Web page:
Home / Health / How did the HPV vaccine work? Norwegian researchers believe that we can expect 70 percent of cervical cancer cases to disappear

How did the HPV vaccine work? Norwegian researchers believe that we can expect 70 percent of cervical cancer cases to disappear



The countries with high vaccine coverage show a large reduction in the number of HPV infections, according to a summary study.
            

Cervical cancer is the third largest cancer that affects women, and the most common cancer among women under the age of 35, according to the Cancer Registry.

Vaccination can do something about it.

The first HPV vaccine was used for over ten years ago, and now scientists have looked at the results.

Researchers from Laval University in Canada have now conducted a summary analysis of 65 studies covering fourteen countries and 60 million people.

 Mélanie Drolet of Laval University is one of the the researchers behind the analysis of the vaccination results. (Photo: Laval University)

Mélanie Drolet from Laval University is one of the researchers behind the analysis of the vaccination results. (Photo: Laval University)
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Mélanie Drolet from Laval University is one of the researchers behind the analysis of the vaccination results. (Photo: Laval University)

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Effective Prevention

The analysis shows a large reduction in HPV infections, genital diagnoses and cervical cell changes in the countries that introduced early human papillomavirus (HPV) vaccination. The incidence of the most dangerous HPV variants was more than halved as a result of the vaccine.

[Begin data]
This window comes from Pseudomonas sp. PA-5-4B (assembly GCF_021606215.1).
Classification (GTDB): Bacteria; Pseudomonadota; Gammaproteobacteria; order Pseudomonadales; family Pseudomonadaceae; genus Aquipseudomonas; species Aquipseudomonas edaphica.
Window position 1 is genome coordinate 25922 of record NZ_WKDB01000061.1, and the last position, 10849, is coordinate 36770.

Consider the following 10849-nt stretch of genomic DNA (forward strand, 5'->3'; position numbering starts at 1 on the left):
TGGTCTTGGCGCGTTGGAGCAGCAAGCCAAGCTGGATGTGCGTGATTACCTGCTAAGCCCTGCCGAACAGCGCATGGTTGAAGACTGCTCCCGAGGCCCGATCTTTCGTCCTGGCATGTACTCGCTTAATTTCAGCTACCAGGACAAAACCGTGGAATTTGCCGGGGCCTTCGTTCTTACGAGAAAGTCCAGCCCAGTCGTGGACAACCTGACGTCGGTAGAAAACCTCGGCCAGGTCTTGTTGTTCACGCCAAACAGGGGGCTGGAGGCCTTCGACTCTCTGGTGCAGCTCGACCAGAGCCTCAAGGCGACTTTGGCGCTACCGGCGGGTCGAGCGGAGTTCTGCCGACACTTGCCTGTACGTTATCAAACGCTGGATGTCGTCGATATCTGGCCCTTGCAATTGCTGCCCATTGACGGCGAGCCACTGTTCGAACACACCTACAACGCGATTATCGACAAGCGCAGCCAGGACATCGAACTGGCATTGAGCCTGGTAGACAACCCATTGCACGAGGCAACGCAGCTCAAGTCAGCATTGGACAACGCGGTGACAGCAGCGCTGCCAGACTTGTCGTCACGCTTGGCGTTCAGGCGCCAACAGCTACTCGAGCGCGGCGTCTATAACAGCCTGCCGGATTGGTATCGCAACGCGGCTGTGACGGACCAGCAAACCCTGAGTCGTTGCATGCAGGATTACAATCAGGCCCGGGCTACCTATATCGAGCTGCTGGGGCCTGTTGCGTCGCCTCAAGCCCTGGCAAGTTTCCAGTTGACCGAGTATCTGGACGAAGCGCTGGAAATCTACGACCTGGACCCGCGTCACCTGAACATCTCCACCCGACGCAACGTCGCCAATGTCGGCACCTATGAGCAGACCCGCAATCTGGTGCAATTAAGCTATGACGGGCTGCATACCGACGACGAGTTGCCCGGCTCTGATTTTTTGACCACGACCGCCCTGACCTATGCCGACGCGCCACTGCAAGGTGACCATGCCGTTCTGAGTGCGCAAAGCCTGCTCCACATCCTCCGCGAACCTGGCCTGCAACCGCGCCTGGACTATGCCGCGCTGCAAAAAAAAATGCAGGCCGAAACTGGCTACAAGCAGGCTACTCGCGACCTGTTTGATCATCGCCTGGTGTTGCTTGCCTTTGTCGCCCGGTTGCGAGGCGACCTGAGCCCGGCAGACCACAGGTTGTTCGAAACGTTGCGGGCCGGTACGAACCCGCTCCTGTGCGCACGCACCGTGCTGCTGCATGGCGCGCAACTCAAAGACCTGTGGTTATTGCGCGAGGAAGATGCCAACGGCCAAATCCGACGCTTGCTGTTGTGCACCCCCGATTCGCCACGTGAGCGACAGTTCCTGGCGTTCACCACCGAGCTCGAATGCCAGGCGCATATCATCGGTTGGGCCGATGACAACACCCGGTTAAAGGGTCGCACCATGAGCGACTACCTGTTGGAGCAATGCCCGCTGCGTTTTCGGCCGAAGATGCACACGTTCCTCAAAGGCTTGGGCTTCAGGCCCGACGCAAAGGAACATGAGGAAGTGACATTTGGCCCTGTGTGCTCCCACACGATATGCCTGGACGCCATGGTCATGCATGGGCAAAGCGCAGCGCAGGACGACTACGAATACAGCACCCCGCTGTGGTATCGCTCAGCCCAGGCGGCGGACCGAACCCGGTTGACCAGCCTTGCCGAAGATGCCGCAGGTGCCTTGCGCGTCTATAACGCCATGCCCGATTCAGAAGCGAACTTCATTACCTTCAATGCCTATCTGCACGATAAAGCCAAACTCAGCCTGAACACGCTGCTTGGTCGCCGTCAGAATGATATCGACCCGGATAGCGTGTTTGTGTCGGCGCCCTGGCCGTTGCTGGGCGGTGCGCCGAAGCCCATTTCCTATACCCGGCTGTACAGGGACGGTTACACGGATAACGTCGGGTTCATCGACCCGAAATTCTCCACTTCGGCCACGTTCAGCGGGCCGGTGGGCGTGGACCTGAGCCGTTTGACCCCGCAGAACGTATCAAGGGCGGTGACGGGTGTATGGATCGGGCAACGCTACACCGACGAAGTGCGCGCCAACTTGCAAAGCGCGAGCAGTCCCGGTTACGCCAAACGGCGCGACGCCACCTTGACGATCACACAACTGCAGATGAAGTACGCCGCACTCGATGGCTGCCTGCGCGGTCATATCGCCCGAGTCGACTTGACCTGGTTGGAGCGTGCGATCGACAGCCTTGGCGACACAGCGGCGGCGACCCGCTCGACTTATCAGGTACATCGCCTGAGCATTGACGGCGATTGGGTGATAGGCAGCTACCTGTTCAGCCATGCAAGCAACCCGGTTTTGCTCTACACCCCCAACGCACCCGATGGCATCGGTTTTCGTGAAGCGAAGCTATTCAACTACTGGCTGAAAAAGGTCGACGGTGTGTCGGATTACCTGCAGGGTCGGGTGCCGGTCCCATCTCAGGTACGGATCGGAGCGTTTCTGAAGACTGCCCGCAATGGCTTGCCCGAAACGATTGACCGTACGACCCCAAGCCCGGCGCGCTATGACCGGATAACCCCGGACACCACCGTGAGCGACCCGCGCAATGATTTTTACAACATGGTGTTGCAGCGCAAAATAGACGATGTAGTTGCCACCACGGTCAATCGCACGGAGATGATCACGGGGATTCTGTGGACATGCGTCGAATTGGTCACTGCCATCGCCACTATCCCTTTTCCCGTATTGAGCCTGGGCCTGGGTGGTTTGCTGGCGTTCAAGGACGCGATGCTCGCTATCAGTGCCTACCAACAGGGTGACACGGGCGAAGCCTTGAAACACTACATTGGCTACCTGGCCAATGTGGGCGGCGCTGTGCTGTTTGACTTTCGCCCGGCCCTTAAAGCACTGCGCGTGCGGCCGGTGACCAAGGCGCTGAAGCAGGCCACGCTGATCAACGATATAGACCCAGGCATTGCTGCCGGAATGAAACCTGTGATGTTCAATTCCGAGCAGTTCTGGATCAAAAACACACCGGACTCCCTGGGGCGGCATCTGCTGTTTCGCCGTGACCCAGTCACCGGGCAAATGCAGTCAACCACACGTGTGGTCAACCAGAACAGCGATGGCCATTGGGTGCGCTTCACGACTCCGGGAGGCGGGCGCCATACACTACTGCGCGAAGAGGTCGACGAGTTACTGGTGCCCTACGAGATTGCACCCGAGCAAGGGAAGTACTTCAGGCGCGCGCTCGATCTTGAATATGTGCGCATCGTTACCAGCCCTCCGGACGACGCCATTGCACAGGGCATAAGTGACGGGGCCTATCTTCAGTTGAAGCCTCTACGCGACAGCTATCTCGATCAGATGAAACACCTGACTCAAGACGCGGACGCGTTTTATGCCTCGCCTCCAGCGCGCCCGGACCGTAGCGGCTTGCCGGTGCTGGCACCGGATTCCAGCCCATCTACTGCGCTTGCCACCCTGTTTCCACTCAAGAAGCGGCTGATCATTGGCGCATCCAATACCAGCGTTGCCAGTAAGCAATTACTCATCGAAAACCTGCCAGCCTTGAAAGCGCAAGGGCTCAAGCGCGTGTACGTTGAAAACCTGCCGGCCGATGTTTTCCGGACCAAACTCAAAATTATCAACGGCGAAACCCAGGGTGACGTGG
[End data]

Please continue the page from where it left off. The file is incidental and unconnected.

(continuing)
In countries with high vaccine coverage, the study also showed a large reduction in detected cervical cell changes. Among girls aged 13–19, the reduction was 57 percent, while in the age group 20–24, it was 41 percent.

The incidence of virus types not covered by the vaccine had also decreased. It shows that the vaccines provide wider protection for carcinogenic virus, according to the researcher.

– The study shows that we can effectively prevent diseases that occur after HPV infection, says researcher Mari Nygård at the Cancer Registry of Dagens Medisin.

The HPV vaccine, the less the risk of HPV infection.

Anyone taking the vaccine will reduce their own risk of the HPV-related cancers as well as avoid spreading the HPV infection themselves.

Happens for a long time

 HPV is a large group of viruses, where some of the types can cause cancer. It is a long-standing HPV infection that is the main reason for developing cervical cancer. (Photo: Sherry Yates Young / NTB scanpix)

HPV is a large group of viruses where some of the types can cause cancer. It is a long-standing HPV infection that is the main reason for developing cervical cancer. (Photo: Sherry Yates Young / NTB scanpix)
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HPV is a large group of viruses, some of which can cause cancer. It is a long-standing HPV infection that is the main reason for developing cervical cancer. (Photo: Sherry Yates Young / NTB scanpix)

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An HPV infection is a prerequisite for the development of cervical cancer.

It is the high-risk HPV virus that in some people can cause a persistent infection, which in the long term can cause cervical cancer. in about 10 to 30 years. HPV can cause cancer of the external genitals and vagina of women, penile cancer of men, or the pharynx and rectum of both sexes.

It is uncertain why some of those infected get cancer while others do not.

– 70 percent of cervical cancer cases are gone

Norway introduced HPV vaccine for girls aged 12 in 2009. Nygård tells Dagens Medisin that the effect of the vaccine in Norway will become clearer over time. Both men and women can be carriers, and as of the fall of 2018, boys were also offered vaccine against HPV.

– We can expect 70 percent of cervical cancer cases to go away, she says.

ten years may see a clear reduction in cancer precursors and that the reduction in the number of cervical cancers will appear in about 15 years.

Also, previous studies have shown that the HPV vaccine has produced good results.

Reference:

Mélanie Drolet, Élodie Bénard, Norma Pérez, Marc Brisson. Population-level impact and herd effects following the introduction of human papillomavirus vaccination programs: updated systematic review and meta-analysis: The Lancet. Published June 26, 2019. DOI: https://doi.org/10.1016/S0140-6736(19)30298-3


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